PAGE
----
• Created specific learning tracks for professional development, which allowed faculty and staff to pursue an interest or need beyond a single workshop or course.
  • Developed self-paced training courses which will allow faculty to earn flex credit while getting necessary training, but at times most convenient for them.
  • Made badging for workshops a norm for professional development.

The professional development department will continue the above initiatives in the coming year, along with a focus on diversity and equity. The Level Up program was developed for faculty this year, which will also contribute to the development of online teaching skills for those faculty participating.

Table of Contents

Section E: Categoricals and Grants

Categorical/restricted funding bar graph for data that follows.
Categorical/Restricted Funding
Fiscal Year 2016-17 2017-18 2018-19 2019-20 2020-21
Amount $16,899,264 $25,381,913 $31,422,902 $35,041,782 $36,055,049
Growth NA 50.20% 23.80% 13.43% 2.89%

E1: The Board Financial Assistance Program (BFAP)

The Maintenance of Effort allocation and the Board Financial Assistance Program (BFAP) helps the college by a) providing the financial resources needed to overcome economic obstacles and empower their academic success to students, and b) educating students in how to navigate the numerous avenues of financial support available to them. Although there was a slight decline in categorical grants, there was a 13% increase federal funds.

Financial Aid Growth barchart for data table that follows.

Financial Aid Growth

Fiscal Year 2017-18 2018-19 2019-20 2020-21
Total Students 19,041 21,312 21,311 20,672
Total Awards $56,431, 164 $63,247,305 $71,257,819 $82,073,819
Growth% NA 12.08 12.66 0

This increase in funding can be attributed to the CARES Act and Minority Serving Institution funding allocated to Bakersfield College to help students and the community weather the hardships caused by the pandemic by providing direct funding to eligible students in need.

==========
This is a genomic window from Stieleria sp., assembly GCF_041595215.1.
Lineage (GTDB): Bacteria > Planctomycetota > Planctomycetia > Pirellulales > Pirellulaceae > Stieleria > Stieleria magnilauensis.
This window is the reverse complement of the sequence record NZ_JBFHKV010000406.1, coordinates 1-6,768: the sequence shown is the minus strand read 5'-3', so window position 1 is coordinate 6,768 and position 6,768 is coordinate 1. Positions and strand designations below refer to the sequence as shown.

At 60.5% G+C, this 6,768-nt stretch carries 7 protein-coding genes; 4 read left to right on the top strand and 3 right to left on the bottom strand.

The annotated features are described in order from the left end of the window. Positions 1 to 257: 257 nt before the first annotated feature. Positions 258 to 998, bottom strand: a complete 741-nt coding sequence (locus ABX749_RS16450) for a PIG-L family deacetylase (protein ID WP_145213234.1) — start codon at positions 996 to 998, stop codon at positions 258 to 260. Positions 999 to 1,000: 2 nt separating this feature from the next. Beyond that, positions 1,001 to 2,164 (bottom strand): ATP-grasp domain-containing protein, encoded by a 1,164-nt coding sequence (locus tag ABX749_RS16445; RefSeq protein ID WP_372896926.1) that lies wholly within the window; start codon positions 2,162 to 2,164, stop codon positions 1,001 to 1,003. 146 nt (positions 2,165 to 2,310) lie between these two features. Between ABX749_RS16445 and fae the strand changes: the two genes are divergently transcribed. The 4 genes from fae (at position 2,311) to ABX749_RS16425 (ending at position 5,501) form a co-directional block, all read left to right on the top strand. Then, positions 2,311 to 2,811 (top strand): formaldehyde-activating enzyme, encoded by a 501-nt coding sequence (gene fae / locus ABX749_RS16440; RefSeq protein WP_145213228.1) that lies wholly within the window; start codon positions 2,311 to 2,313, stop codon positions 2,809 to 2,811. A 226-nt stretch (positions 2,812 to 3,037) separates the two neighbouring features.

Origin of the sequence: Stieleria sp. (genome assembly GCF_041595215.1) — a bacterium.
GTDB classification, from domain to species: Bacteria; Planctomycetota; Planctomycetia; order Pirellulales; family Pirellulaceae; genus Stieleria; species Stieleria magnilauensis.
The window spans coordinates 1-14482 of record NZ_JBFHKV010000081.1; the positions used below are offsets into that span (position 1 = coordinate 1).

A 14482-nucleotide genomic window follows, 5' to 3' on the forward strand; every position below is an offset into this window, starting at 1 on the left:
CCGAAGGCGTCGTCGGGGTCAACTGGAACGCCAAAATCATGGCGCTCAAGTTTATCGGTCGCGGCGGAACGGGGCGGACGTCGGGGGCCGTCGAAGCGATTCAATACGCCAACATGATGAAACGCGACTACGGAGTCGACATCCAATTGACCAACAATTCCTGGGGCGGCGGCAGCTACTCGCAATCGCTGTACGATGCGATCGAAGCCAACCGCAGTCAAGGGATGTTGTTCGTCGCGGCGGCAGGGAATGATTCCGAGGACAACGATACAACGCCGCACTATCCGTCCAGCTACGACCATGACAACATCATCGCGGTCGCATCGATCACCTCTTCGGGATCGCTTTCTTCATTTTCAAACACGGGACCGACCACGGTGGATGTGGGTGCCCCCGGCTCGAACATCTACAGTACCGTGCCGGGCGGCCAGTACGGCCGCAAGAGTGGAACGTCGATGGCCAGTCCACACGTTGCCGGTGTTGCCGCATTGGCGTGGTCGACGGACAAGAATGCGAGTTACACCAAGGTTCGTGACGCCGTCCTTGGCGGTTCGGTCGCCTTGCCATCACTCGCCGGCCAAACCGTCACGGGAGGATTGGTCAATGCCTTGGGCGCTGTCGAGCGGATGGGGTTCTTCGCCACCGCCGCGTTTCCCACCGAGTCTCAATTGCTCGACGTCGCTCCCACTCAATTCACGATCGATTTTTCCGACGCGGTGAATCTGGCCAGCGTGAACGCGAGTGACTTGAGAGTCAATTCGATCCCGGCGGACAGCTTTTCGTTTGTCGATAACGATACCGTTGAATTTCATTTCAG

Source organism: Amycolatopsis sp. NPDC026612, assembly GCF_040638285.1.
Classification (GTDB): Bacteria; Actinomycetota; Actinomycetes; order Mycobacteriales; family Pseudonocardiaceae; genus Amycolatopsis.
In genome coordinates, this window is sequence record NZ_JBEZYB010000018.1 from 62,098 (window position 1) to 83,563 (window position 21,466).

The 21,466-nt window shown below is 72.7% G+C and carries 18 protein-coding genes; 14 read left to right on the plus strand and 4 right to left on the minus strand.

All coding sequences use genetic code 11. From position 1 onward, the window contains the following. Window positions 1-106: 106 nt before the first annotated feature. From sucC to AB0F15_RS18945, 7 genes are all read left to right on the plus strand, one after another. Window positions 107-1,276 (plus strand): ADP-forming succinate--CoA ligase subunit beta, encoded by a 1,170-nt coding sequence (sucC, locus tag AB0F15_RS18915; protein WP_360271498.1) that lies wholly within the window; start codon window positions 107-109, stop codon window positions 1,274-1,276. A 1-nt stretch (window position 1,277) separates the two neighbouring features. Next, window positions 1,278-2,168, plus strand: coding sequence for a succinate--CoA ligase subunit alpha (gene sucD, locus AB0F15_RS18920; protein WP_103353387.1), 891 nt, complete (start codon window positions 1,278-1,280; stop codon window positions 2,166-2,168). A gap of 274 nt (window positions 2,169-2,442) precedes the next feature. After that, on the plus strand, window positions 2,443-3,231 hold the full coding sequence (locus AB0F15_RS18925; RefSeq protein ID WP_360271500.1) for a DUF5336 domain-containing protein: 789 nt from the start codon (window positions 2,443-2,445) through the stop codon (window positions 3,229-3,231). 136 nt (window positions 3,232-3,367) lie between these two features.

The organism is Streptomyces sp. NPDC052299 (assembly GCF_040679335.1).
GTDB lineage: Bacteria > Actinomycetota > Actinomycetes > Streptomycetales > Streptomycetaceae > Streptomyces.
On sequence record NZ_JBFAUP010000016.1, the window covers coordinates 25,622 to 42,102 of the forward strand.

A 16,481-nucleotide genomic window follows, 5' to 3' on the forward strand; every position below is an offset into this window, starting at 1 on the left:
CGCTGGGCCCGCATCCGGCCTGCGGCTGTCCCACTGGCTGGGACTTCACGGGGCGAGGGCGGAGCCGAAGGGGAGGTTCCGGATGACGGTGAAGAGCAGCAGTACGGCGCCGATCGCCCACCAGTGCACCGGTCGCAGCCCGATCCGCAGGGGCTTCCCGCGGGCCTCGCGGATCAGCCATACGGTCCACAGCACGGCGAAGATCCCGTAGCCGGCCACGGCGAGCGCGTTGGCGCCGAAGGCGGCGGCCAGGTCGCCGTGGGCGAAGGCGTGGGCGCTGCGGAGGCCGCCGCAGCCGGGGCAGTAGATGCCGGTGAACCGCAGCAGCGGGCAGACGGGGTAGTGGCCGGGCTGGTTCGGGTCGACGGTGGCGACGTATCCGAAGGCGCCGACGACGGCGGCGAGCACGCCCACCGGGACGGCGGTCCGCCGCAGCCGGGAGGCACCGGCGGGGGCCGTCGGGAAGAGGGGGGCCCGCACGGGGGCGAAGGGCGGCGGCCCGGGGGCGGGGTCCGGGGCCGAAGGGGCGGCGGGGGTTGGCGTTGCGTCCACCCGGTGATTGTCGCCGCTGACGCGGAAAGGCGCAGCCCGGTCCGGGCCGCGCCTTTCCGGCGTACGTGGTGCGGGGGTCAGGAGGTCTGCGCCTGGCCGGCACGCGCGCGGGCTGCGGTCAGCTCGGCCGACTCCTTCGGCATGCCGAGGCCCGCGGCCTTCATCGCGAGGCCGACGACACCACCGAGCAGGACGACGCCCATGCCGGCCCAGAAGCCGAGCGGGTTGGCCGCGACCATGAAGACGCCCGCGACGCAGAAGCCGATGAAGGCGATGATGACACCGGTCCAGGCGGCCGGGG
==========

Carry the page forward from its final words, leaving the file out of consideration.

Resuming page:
Due to the unprecedented challenges facing students due to Covid-19, Congress passed the CARES Act to provide much needed financial resources to students and institutions to help overcome the unexpected financial obstacles caused by the pandemic. Bakersfield College received a total of $12,182,994 for its apportionment. $6,091,497 was allocated to provide direct financial assistance to students, while the other $6,091,497 was allocated for institutional use. The College also received $770,741 as a Minority Serving Institution, to provide emergency relief funding directly to students.

Total CARES Act funds were $12,953,735 and disbursements to students were $7,094,751.

Cares and MSI total funds: $12,953,735, disbursed: $7,094,751, pie chart

Due to an increase in the number of students receiving such aid, there has been a subsequent increase in the College’s BFAP budget for 2020-2021.

BFAP allocation bar chart for the following table.
BFAP Allocation Table
  2018-19 2019-20 2020-21
BFAP $707,845 $728,357 $721,654
Maintenance of Effort $958,329 $829,994 $751,262

This growing need for student financial support is apparent in the plethora of programs available to students through the Financial Aid Office, including the California College Promise Grant (CCPG), Cal Grant, Completion Grant, Chafee Grant, Pell Grant, Federal Supplement Educational Opportunity Grant (SEOG), institutional scholarships, and loans.

These programs have continued to demonstrate their importance to students’ ability to pursue their educational goals, in both completion of their degree programs, and their transfer to four-year institutions, by helping some of the economic barriers students face today, without which many would not be able to advance their education.

While it is estimated that enrollment for 2020-21 will decrease due to the challenges caused by the pandemic, the total estimated funds disbursed to students has actually increased.